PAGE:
Investing in rain
Over-exploited ground water, growing demand and bad management have led to severe water shortage in Kathmandu, which is only bound to get worse. Melamchi is a mirage, so collecting falling rain is the only way out.
The idea is simple: just collect rain that falls on your roof, channel it through to a coarse mesh to filter debris, through a sand bed and store it. Excess water can be channelled to recharge the water table.
Tyler McMahon and his team at Smart Paani have installed 40 rainwater harvesting systems in Kathmandu offices, hotels, schools and households this year alone. "The Valley receives most of its rain from June to September, but most of it is wasted and goes down the drains, what we do is collect for our customer's daily needs," explains McMahon.
Despite the system's potential to revolutionise the way we acquire water, people are deterred by the initial cost as well as unfounded fears about pollution. Raju Dangol, a rainwater harvesting technician, is puzzled by the resistance. He says: "I don't understand why Nepalis who spend thousands for tanker water are hesitant to invest on a long-lasting and effective system that will save them money. After all it's not that they have a choice."
Smart Paani: 01-5521906
We throw away used Wai Wai and Lay's packets, chocolate wrappers, rice sacks, and tyres. But at Jeevan Kala, people earn their livelihood recycling them into useful products.
Jeevan Kala is a part of Himalayan Health Care (HHC) and collects plastic waste and sends them to artisans in northern Dhading who use them to create beautiful eco-friendly handicrafts. With outlets in Thamel and New York, Jeevan Kala has generated Rs 50 million in the past 11 years selling bowls, waste paper baskets, purse, bags, camera holders and trinkets. The money goes for the upkeep of 18 schools and stipends for 40 orphans and underprivileged children in northern Dhading. HHC also trains health workers and nurses and organises regular health camps.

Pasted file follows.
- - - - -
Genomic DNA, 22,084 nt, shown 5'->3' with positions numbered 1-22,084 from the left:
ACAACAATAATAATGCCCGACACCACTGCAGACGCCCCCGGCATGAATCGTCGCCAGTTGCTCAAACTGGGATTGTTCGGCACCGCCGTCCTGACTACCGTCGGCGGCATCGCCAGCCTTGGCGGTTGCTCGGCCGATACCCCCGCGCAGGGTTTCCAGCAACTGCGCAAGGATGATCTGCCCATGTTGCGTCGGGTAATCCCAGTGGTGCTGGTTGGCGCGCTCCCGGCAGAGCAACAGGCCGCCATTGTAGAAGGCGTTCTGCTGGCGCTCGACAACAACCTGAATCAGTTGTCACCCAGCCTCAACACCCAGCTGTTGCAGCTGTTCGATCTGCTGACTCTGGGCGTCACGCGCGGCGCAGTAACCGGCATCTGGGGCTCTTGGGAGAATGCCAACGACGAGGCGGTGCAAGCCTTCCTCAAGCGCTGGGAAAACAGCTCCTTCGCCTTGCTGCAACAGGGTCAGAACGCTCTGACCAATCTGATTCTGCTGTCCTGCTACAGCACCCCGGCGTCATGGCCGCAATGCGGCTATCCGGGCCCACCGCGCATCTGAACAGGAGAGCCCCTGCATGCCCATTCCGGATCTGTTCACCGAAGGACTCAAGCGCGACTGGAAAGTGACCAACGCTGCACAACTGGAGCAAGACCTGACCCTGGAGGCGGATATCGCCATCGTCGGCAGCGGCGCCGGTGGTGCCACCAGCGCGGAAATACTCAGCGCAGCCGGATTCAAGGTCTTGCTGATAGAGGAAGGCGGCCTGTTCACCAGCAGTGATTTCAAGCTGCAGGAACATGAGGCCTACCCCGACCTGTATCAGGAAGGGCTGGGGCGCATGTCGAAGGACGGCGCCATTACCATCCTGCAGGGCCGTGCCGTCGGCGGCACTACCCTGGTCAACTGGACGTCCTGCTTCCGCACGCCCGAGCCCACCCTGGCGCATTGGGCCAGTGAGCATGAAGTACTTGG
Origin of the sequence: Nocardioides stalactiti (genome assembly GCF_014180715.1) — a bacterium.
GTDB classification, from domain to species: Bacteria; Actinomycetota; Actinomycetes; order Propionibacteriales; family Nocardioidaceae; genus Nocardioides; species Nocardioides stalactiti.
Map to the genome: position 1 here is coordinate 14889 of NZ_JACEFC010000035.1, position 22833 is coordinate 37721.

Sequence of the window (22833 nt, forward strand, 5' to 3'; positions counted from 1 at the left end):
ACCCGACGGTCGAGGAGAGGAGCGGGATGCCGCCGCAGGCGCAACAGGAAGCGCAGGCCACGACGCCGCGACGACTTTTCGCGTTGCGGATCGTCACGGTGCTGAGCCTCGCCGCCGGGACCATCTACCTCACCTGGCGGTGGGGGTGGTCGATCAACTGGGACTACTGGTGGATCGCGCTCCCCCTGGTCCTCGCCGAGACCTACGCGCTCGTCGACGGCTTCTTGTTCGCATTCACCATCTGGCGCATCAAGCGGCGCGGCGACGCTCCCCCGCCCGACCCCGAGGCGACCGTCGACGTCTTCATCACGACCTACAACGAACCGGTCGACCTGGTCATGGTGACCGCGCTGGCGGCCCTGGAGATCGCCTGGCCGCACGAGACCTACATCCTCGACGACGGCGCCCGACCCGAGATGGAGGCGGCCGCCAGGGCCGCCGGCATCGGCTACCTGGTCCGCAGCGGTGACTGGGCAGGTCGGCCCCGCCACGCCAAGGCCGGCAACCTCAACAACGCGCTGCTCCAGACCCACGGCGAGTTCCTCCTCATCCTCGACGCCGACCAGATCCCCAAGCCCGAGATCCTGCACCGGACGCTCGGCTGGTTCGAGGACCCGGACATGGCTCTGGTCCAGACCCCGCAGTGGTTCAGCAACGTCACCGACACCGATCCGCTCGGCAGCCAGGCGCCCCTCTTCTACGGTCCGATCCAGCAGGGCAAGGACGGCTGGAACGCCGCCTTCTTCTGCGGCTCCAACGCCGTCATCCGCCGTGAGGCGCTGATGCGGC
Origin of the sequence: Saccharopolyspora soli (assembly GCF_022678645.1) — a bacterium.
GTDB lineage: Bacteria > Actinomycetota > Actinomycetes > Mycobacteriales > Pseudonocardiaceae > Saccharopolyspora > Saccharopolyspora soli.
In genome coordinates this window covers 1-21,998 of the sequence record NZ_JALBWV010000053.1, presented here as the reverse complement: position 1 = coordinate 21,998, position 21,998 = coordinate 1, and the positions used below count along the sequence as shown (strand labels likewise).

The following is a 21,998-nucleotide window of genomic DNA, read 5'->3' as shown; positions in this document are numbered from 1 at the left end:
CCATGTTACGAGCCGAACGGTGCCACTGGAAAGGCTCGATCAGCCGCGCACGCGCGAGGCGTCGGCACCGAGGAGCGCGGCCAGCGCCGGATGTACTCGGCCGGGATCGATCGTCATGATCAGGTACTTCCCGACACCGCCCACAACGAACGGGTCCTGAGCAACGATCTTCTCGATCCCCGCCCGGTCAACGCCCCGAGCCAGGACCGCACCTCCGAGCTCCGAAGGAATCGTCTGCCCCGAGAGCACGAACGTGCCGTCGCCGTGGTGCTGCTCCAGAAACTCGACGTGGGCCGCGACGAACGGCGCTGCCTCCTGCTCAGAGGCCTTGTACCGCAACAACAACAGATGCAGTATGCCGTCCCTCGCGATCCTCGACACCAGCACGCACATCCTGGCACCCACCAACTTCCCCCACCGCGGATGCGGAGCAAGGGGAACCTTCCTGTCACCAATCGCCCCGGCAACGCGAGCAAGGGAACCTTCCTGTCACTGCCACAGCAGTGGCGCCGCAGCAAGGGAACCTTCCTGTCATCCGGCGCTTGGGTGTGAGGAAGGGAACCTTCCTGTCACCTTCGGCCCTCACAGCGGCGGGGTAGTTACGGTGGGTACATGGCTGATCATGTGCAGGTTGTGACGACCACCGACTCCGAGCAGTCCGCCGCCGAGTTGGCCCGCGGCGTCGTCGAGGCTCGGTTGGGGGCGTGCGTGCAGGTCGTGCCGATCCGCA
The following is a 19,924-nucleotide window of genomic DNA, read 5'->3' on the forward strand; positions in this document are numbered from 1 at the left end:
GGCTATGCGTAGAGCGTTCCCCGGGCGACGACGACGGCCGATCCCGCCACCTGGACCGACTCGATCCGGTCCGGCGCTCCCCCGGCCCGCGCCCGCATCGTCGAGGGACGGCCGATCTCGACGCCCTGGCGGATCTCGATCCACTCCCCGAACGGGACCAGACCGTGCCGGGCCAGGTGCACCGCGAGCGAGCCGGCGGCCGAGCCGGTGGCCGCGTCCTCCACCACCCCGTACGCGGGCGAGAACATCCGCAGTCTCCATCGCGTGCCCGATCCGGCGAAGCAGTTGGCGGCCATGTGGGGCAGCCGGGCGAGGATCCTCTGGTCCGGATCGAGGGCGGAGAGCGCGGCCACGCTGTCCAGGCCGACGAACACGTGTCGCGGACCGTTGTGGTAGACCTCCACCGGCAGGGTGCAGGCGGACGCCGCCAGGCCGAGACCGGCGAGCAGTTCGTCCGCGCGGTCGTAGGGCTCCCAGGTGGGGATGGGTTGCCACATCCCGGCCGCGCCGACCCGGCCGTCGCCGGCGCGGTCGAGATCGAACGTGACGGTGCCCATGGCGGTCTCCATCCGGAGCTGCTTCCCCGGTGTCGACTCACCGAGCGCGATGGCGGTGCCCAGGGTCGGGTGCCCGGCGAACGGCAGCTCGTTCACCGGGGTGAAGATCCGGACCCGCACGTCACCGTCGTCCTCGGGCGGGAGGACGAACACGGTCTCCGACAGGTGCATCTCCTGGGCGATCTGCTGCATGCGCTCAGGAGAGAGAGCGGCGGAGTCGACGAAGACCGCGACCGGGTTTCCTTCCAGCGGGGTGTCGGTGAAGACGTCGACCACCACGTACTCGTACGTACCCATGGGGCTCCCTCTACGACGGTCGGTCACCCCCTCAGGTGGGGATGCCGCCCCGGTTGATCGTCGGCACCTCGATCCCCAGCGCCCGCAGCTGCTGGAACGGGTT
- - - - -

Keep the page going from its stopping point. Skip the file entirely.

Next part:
Explains Sony Parajuli of HHC: "Making money is not our goal, we want to impart income-earning skills so that poor families can become financially independent."
Jeevan Kala: 01-5528139
State of sunshine
Since demand has far outstripped supply, there will be power cuts this time even during the monsoon. It may be the right time to invest in solar panels on your roof for 24-hour electricity for lights and running computers in your homes and offices.
What has deterred most Nepalis is the cost. But the prices of photo-voltaic cells are coming down and there is a way to make solar affordable. Jagannath Shrestha, president of the Nepal Solar Energy Society says: "It's possible to keep costs at a minimum by using CFL and appliances with low wattage."
Shrestha practices what he preaches and uses solar cells to run kitchen appliances to reduce his dependence on LPG, kerosene and firewood. Even the rice cooker in his house is powered by two 85 watt solar panels, two batteries of 100 ampere and an inverter. Shrestha now plans to order low-power refrigerators which can also run on solar.
Shrestha doesn't see any reason why families that splurge on furniture and decoration should complain about the cost of solar panels. "It's not a luxury, solar has become a necessity," he explains, "these systems are very durable and once installed, customers can live hassle-free lives without worrying about load shedding, diesel or inverters."